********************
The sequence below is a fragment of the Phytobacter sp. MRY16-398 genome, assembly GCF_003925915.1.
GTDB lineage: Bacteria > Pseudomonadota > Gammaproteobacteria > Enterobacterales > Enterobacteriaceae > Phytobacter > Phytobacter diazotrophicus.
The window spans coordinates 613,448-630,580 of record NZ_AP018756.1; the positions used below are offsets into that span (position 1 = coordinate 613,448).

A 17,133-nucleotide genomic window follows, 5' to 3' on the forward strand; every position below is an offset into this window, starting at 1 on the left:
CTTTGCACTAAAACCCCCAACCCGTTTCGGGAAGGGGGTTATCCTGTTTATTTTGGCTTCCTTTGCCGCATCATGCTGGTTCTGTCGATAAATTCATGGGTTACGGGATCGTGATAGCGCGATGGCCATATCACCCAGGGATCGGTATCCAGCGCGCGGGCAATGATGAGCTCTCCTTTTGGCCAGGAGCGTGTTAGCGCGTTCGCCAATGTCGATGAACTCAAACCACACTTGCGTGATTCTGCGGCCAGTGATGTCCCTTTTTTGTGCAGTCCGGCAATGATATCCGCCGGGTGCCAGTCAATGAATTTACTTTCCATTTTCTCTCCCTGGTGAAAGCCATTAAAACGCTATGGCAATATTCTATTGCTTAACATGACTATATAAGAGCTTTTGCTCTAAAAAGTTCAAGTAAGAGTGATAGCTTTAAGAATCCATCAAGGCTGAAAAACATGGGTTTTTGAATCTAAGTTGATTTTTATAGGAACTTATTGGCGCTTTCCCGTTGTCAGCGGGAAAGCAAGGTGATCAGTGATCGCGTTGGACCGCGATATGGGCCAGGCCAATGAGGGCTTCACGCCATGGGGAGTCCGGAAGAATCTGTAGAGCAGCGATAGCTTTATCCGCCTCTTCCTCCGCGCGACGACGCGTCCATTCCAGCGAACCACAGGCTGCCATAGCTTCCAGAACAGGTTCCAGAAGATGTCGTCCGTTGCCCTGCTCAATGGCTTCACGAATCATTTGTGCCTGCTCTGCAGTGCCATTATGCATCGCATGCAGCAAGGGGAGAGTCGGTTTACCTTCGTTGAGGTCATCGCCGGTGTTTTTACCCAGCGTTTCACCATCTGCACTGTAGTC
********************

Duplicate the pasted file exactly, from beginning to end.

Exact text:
The sequence below is a fragment of the Phytobacter sp. MRY16-398 genome, assembly GCF_003925915.1.
GTDB lineage: Bacteria > Pseudomonadota > Gammaproteobacteria > Enterobacterales > Enterobacteriaceae > Phytobacter > Phytobacter diazotrophicus.
The window spans coordinates 613,448-630,580 of record NZ_AP018756.1; the positions used below are offsets into that span (position 1 = coordinate 613,448).

A 17,133-nucleotide genomic window follows, 5' to 3' on the forward strand; every position below is an offset into this window, starting at 1 on the left:
CTTTGCACTAAAACCCCCAACCCGTTTCGGGAAGGGGGTTATCCTGTTTATTTTGGCTTCCTTTGCCGCATCATGCTGGTTCTGTCGATAAATTCATGGGTTACGGGATCGTGATAGCGCGATGGCCATATCACCCAGGGATCGGTATCCAGCGCGCGGGCAATGATGAGCTCTCCTTTTGGCCAGGAGCGTGTTAGCGCGTTCGCCAATGTCGATGAACTCAAACCACACTTGCGTGATTCTGCGGCCAGTGATGTCCCTTTTTTGTGCAGTCCGGCAATGATATCCGCCGGGTGCCAGTCAATGAATTTACTTTCCATTTTCTCTCCCTGGTGAAAGCCATTAAAACGCTATGGCAATATTCTATTGCTTAACATGACTATATAAGAGCTTTTGCTCTAAAAAGTTCAAGTAAGAGTGATAGCTTTAAGAATCCATCAAGGCTGAAAAACATGGGTTTTTGAATCTAAGTTGATTTTTATAGGAACTTATTGGCGCTTTCCCGTTGTCAGCGGGAAAGCAAGGTGATCAGTGATCGCGTTGGACCGCGATATGGGCCAGGCCAATGAGGGCTTCACGCCATGGGGAGTCCGGAAGAATCTGTAGAGCAGCGATAGCTTTATCCGCCTCTTCCTCCGCGCGACGACGCGTCCATTCCAGCGAACCACAGGCTGCCATAGCTTCCAGAACAGGTTCCAGAAGATGTCGTCCGTTGCCCTGCTCAATGGCTTCACGAATCATTTGTGCCTGCTCTGCAGTGCCATTATGCATCGCATGCAGCAAGGGGAGAGTCGGTTTACCTTCGTTGAGGTCATCGCCGGTGTTTTTACCCAGCGTTTCACCATCTGCACTGTAGTC